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Storytelling leaps from the page to Vancouver park

A new art project is bringing storytelling off the page and into the streets of one Vancouver neighbourhood. The Active…

By Jessica Roberts-Farina , in Culture , on December 9, 2014 Tags: , , , ,

Three friends participating in the Active Fiction Project.
People interact with chapters of the story posted across Riley Park.

A new art project is bringing storytelling off the page and into the streets of one Vancouver neighbourhood.

The Active Fiction Project allows participants to discover chapters of a story that are scattered throughout the Riley Park area near Main St. and King Edward Ave. With each chapter they find, they are able to “choose their own adventure” by deciding where to go next.

“Not everyone goes to the theatre. Not everyone watches movies or reads. Stories are everywhere and should be experienced everywhere,” said Sarah Higgins, a UBC creative writing student and author of the current story.

A playwright, Higgins was drawn to the theatrical element of the project – experiencing the story, not just reading it on a page.

A new way of storytelling

Walking the neighbourhood was the first step Higgins took to start writing her story, which she called In Search of Little Mountain. On her walk, she found herself spending a lot of time in the iconic Mountain View Cemetery.

“Geographically, it takes up a huge chunk of space in the neighbourhood, so I wanted to start my story there,” she said.

Listen: Sarah Higgins talks writing a story and walking a neighbourhood (1’13”)

Higgins allowed the natural environment of the cemetery to help her write In Search of Little Mountain. Watson, a main character of the story, came from reading the names inscribed on the many old gravestones of the cemetery.

“A name on one of the gravestones was ‘Sherlock.’ I knew right away that Watson would be a name of an old man at the centre of the story.”

Sarah Higgins, author of In Search of Little Mountain, works in her office at UBC.
Sarah Higgins took inspiration from the Mountain View Cemetery.

In Search of Little Mountain begins outside Arts off Main at Main Street and 28th.  The chapters are displayed on small cards spread throughout the neighbourhood – sometimes on signposts, sometimes in shop windows.

The story is specific to the Riley Park neighbourhood, featuring iconic stores on Main Street, including a wholesale dim sum shop, in the adventure.

“I love that you can’t take this story to another area of Vancouver,” said Higgins.

Finding stories in your neighbourhood

As the project’s director, and organizer with the Vancouver Public Space Network, Jaspal Marwah focuses on delivering innovative ways for people in cities to engage with public spaces and challenge the way we understand them.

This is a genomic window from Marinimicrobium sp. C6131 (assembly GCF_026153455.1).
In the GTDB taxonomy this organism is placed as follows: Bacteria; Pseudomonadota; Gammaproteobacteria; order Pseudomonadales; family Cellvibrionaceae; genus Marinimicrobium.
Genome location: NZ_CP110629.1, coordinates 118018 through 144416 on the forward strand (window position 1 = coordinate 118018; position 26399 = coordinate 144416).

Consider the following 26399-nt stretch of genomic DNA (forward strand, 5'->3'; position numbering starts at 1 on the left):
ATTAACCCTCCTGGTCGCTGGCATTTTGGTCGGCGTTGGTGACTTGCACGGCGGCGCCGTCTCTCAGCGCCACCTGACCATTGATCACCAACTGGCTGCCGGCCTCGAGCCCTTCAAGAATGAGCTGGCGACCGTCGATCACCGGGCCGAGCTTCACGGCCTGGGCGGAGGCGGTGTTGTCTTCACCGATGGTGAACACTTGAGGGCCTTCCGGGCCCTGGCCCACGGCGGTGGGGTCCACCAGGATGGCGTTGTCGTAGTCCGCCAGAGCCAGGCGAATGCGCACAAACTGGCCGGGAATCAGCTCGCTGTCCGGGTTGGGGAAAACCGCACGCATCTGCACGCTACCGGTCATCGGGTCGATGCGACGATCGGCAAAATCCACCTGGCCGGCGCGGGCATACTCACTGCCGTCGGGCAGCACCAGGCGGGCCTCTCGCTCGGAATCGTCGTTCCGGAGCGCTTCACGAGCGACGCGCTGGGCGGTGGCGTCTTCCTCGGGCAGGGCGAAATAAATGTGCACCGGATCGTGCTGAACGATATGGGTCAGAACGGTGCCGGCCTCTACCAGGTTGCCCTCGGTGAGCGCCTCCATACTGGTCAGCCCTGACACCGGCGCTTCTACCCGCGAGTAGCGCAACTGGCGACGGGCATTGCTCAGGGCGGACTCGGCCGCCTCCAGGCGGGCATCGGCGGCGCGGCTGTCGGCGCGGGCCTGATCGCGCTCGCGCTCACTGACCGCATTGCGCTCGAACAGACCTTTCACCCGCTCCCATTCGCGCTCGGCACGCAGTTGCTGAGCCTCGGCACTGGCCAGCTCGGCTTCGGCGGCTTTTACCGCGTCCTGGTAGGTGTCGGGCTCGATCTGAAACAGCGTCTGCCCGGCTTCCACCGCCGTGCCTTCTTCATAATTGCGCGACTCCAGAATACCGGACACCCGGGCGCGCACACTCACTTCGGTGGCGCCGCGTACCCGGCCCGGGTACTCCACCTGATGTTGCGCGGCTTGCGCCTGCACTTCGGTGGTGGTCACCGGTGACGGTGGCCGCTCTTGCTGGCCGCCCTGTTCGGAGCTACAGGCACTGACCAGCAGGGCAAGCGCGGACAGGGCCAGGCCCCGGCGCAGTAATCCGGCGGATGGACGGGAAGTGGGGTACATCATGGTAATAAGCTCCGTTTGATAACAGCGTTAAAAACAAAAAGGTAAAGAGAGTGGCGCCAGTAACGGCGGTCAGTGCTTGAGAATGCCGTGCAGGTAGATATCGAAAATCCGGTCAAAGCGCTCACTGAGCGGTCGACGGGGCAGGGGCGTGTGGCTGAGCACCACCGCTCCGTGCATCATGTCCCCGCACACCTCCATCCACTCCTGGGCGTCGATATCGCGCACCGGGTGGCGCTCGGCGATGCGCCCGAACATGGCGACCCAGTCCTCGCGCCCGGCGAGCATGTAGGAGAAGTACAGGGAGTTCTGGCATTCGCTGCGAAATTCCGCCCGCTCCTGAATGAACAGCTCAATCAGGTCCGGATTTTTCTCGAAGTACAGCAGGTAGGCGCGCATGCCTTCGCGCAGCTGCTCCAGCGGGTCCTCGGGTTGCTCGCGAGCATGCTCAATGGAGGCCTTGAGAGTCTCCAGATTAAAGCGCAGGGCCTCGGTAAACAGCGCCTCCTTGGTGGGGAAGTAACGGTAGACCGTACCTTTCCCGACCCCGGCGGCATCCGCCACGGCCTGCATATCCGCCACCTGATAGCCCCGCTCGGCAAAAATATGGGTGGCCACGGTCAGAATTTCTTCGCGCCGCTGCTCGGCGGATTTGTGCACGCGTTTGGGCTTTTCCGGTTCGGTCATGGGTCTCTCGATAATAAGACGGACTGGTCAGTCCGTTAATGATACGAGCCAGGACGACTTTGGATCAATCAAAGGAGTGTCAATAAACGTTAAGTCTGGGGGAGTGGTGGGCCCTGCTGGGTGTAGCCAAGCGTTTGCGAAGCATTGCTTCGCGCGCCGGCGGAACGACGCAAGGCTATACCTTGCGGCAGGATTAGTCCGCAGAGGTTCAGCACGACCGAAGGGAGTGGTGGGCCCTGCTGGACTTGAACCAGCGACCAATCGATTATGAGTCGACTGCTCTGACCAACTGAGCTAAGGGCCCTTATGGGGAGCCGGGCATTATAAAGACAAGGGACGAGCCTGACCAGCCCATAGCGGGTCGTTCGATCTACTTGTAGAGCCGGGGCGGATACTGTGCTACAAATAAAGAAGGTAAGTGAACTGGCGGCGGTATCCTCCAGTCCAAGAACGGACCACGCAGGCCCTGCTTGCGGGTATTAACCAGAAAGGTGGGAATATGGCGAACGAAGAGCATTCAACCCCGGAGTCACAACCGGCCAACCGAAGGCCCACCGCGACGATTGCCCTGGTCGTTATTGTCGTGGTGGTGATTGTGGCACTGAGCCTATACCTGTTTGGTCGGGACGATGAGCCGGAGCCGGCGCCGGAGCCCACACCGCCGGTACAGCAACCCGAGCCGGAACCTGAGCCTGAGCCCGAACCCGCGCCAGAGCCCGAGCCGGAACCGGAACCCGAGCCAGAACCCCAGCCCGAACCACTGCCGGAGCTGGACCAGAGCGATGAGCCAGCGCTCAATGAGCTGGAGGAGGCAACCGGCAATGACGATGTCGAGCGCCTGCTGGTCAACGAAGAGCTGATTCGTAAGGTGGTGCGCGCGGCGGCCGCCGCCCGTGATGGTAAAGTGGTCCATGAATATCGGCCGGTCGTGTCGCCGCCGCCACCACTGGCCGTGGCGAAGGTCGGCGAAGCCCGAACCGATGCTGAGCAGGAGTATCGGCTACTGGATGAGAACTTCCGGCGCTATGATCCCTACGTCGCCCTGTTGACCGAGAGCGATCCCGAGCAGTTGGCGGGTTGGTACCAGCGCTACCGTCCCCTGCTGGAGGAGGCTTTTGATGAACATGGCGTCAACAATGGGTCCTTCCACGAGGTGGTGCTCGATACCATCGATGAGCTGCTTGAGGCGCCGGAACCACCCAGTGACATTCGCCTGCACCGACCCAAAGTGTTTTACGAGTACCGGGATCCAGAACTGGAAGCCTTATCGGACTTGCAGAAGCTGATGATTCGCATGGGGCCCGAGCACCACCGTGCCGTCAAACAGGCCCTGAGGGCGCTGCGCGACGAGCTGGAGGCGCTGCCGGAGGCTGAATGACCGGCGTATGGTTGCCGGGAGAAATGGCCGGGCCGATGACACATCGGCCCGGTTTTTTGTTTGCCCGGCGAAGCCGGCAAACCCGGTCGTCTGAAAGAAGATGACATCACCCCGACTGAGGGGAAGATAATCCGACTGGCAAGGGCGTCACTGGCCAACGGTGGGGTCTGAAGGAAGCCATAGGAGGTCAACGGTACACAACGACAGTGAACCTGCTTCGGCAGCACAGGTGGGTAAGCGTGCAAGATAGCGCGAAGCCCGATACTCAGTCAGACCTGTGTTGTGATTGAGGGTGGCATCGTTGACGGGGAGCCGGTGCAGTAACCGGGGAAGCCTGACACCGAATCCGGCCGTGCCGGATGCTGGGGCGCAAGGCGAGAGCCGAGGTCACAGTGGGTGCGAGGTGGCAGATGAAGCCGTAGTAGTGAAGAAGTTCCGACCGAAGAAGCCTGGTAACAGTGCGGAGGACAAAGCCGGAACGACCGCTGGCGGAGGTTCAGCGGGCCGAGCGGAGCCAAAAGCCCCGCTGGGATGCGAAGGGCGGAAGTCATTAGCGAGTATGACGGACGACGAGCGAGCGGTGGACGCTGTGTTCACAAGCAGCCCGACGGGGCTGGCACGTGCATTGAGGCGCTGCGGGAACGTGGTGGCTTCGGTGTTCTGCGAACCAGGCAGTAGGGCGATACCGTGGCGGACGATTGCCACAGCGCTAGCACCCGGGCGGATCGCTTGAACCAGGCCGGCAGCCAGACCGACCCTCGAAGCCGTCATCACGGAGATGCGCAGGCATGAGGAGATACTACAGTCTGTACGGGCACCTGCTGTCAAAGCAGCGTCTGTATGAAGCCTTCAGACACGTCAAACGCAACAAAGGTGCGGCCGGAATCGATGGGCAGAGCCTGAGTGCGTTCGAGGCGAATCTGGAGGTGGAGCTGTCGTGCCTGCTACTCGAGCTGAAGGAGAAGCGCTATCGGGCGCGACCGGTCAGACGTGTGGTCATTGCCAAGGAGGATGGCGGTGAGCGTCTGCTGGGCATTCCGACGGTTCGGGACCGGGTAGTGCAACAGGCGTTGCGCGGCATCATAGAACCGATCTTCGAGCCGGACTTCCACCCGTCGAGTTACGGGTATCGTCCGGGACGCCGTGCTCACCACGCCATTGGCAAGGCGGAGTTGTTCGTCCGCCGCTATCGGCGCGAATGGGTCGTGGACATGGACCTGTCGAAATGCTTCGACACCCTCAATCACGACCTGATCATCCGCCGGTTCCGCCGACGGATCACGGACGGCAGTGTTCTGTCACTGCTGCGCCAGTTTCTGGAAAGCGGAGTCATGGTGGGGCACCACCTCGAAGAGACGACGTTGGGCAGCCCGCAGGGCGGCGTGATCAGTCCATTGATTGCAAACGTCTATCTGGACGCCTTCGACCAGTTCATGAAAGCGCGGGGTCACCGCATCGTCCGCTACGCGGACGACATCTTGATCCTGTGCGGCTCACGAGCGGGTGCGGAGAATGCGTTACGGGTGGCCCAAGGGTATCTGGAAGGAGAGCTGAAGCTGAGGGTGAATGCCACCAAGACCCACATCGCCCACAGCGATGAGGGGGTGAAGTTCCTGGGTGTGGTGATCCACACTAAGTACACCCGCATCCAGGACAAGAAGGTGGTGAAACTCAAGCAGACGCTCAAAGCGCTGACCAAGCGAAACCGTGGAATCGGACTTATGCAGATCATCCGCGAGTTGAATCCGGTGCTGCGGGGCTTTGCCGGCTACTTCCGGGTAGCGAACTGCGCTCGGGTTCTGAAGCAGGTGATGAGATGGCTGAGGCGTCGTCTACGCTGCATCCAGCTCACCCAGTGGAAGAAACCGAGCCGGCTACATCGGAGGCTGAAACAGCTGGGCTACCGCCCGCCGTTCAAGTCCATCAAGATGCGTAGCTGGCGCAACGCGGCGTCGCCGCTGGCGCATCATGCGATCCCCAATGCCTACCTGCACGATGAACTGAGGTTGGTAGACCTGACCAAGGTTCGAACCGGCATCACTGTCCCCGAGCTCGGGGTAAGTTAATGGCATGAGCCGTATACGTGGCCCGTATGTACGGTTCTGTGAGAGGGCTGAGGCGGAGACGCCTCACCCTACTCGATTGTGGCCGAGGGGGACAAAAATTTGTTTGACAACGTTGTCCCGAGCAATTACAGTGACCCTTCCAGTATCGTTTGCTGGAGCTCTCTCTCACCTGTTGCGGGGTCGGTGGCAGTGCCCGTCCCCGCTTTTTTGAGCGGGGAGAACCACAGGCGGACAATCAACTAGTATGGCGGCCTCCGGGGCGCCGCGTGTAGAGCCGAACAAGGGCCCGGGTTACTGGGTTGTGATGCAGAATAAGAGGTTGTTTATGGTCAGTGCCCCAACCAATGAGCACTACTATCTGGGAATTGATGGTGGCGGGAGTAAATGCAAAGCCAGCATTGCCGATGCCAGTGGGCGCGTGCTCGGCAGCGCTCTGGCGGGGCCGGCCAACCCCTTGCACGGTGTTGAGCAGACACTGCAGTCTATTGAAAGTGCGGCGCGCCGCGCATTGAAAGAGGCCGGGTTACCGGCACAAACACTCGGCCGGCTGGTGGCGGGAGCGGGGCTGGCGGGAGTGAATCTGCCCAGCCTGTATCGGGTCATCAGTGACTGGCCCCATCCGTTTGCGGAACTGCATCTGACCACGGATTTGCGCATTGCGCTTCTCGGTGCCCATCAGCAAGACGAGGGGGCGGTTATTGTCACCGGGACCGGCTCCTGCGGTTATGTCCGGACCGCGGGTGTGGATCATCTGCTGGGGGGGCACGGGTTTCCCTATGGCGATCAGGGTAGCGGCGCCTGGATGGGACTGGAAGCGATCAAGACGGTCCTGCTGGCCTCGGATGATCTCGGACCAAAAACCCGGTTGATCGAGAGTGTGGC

He wanted to explore public art through the lens of writing and create an opportunity for people to experience storytelling in public spaces.

“The idea is that the participant is creating the story in the same way that when you’re walking across the street or sitting in a café, you’re creating stories about what you see around you,” said Marwah.

To make this project a reality, he called Timothy Taylor at UBC’s Creative Writing program. Taylor – an award-winning author and public art enthusiast – was excited about the idea of storytelling as public art.

“Neighbourhoods can be a bunch of family compounds where people retreat behind the walls. Or you can conceive of a neighbourhood differently, which is people building the character of that geography together,” said Taylor, who put the call out to his students to participate in the project.

Hidden stories

The Active Fiction Project aims to play with the relationships between a distinct neighbourhood that people live in and walk every day and the hidden stories within them.

“What I had observed in street art was that people stop and talk with each other because of the art and create interactions that contribute to a sense of meaning and collective identity that wouldn’t have happened otherwise,” said Taylor.

People often do not consider the written word as a public art form when compared to a sculpture or a statue that is anchored in one place. The project aims to create unexpected interactions between strangers and neighbours around this new experience of storytelling.

Creating these interactions in public spaces outside of the summer season can be a challenge. The project is hoping to explore the possibilities of experiencing public art and spaces in the cold months.

“People still want to go out for walks in the rainy months. We’re trying to tap into that everyday, year-round experience with this project,” said Marwah.